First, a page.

Executive compensation

Some ongoing corporate governance concerns

It has been a while since I contributed to OUP’s corporate governance blog, which I share with Professor Chris Mallin. So I thought that, rather than focusing on a single theme, I would comment on issues that are currently concerning directors and their professional advisers around the world.

In particular I will address shareholder communication, shareholder engagement, executive compensation, cyber security, and the challenges of cronyism and corruption.

Executive compensation

Alleged excessive director level rewards remain one of the most contentious issues in corporate governance. Shareholder demands for a ‘say- on-pay’ have increased, although such intervention continues to be exhortatory rather than binding on companies.  A growing disparity between the wealth and rewards of the few at the top of society and the rest has swung the focus onto executive compensation. The subject also provides a flash point for activists challenging the role of capitalism society.

The traditional solution of the board-level remuneration committee, made up of independent, outside, non-executive directors, does not seem as effective as it was when the late Sir Adrian Cadbury included the idea in the first corporate governance code (1992). For one thing, those outside directors may well be executives from other companies, with their own interests in setting high remuneration levels. For another, industry norms for total remuneration seem to have been rising, thus setting bench-marks for levels needed to attract and hold the best people. Professional firms offering pay level advice tend to reinforce high levels industry-wide.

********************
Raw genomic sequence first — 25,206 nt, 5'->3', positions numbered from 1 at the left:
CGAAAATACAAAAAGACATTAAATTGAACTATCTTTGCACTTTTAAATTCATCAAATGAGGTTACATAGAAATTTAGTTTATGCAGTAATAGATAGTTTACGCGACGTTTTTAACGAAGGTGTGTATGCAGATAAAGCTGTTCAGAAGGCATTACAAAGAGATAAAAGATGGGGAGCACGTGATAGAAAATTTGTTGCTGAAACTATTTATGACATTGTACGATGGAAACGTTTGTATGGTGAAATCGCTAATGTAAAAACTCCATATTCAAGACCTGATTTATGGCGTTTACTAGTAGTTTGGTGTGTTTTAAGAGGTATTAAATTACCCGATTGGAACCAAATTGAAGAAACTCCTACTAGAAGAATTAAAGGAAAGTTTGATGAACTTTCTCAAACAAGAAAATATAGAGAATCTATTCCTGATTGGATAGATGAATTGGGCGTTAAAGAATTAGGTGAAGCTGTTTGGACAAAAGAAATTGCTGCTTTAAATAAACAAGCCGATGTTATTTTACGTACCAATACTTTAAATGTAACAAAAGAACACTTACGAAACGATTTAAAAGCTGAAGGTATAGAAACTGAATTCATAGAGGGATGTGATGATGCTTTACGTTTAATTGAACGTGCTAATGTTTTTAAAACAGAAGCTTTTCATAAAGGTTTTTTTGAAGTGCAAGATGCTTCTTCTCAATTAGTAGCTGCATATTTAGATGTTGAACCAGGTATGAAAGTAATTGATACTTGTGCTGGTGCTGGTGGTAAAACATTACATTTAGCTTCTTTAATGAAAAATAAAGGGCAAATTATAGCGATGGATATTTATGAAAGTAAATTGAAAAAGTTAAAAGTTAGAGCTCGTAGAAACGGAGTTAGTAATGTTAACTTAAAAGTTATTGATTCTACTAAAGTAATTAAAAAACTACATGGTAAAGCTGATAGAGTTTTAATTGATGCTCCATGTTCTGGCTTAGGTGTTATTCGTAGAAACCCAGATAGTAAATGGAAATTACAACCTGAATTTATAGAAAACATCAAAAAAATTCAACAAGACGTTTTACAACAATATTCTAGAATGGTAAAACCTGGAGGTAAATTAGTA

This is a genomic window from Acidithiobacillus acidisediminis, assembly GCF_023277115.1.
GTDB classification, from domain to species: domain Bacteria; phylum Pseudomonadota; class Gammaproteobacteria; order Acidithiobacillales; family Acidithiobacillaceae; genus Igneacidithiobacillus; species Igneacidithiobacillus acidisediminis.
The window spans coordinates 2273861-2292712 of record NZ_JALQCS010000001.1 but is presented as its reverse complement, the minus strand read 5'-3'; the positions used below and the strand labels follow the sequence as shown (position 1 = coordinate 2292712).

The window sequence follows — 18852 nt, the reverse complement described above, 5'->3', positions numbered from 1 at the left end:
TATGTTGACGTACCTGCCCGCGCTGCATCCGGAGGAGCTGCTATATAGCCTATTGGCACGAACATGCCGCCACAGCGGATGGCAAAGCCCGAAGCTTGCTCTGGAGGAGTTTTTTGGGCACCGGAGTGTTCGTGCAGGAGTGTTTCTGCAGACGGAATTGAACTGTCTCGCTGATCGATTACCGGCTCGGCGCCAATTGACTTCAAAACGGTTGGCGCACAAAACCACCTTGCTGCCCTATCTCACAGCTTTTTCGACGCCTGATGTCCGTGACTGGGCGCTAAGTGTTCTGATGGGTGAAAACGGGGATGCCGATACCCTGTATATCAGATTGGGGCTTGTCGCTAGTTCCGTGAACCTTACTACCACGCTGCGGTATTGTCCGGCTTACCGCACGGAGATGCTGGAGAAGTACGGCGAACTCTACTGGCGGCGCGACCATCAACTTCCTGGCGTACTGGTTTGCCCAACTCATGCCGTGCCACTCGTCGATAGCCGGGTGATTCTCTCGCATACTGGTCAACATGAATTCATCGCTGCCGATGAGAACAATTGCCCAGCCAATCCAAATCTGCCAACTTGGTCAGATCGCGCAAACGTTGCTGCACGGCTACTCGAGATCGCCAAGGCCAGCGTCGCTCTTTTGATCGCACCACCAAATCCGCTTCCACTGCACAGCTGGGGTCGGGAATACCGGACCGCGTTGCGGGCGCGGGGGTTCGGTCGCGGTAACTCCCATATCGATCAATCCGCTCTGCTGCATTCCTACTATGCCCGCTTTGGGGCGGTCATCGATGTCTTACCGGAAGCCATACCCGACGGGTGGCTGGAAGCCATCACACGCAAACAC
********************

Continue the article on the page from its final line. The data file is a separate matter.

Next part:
But new approaches have been appearing. The relationship between reward and performance has come under the spotlight, particularly where the reward seems to be unrelated (or worse inversely related) to performance. Some companies have adopted ‘claw-back’ terms that penalize top earners if they fail to meet set performance goals in the longer term. In Canada, institutional investors have called for the idea to become governance best practice. Other companies have used peer reviews of reward systems in their business sector.

Remuneration decisions should not be made piecemeal. Boards need to establish the underlying basis of their remuneration policy. Moreover, that policy needs to be disclosed to shareholders and other interested parties. Whilst maintaining an appropriate level of individual privacy, decisions on top level remuneration benefit from transparency.

Bob Tricker, May 2016
(for more on Professor Tricker’s publications and videoed lectures see www.BobTricker.com)

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